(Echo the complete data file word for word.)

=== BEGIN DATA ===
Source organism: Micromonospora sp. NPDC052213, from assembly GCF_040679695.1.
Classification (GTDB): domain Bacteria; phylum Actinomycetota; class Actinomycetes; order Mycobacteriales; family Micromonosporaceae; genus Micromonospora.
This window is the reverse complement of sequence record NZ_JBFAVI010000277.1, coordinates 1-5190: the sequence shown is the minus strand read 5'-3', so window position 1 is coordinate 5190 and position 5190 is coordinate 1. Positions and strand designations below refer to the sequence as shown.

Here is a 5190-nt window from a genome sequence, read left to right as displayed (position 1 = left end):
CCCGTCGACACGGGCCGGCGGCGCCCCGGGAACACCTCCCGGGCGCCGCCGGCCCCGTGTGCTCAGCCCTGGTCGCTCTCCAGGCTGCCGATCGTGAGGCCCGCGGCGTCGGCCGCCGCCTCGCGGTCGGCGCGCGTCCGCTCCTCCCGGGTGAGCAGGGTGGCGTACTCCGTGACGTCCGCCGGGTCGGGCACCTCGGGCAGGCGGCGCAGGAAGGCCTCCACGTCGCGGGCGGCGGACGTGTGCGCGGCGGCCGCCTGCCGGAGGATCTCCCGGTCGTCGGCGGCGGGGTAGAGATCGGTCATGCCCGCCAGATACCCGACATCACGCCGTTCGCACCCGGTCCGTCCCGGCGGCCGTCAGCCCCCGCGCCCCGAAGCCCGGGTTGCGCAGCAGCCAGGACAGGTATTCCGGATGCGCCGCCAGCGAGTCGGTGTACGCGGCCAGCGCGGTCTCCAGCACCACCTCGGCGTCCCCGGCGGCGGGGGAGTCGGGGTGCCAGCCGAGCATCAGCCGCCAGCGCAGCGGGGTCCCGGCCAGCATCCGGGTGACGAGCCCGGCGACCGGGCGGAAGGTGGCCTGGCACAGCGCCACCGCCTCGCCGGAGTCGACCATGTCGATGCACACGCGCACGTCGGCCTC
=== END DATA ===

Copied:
Source organism: Micromonospora sp. NPDC052213, from assembly GCF_040679695.1.
Classification (GTDB): domain Bacteria; phylum Actinomycetota; class Actinomycetes; order Mycobacteriales; family Micromonosporaceae; genus Micromonospora.
This window is the reverse complement of sequence record NZ_JBFAVI010000277.1, coordinates 1-5190: the sequence shown is the minus strand read 5'-3', so window position 1 is coordinate 5190 and position 5190 is coordinate 1. Positions and strand designations below refer to the sequence as shown.

Here is a 5190-nt window from a genome sequence, read left to right as displayed (position 1 = left end):
CCCGTCGACACGGGCCGGCGGCGCCCCGGGAACACCTCCCGGGCGCCGCCGGCCCCGTGTGCTCAGCCCTGGTCGCTCTCCAGGCTGCCGATCGTGAGGCCCGCGGCGTCGGCCGCCGCCTCGCGGTCGGCGCGCGTCCGCTCCTCCCGGGTGAGCAGGGTGGCGTACTCCGTGACGTCCGCCGGGTCGGGCACCTCGGGCAGGCGGCGCAGGAAGGCCTCCACGTCGCGGGCGGCGGACGTGTGCGCGGCGGCCGCCTGCCGGAGGATCTCCCGGTCGTCGGCGGCGGGGTAGAGATCGGTCATGCCCGCCAGATACCCGACATCACGCCGTTCGCACCCGGTCCGTCCCGGCGGCCGTCAGCCCCCGCGCCCCGAAGCCCGGGTTGCGCAGCAGCCAGGACAGGTATTCCGGATGCGCCGCCAGCGAGTCGGTGTACGCGGCCAGCGCGGTCTCCAGCACCACCTCGGCGTCCCCGGCGGCGGGGGAGTCGGGGTGCCAGCCGAGCATCAGCCGCCAGCGCAGCGGGGTCCCGGCCAGCATCCGGGTGACGAGCCCGGCGACCGGGCGGAAGGTGGCCTGGCACAGCGCCACCGCCTCGCCGGAGTCGACCATGTCGATGCACACGCGCACGTCGGCCTC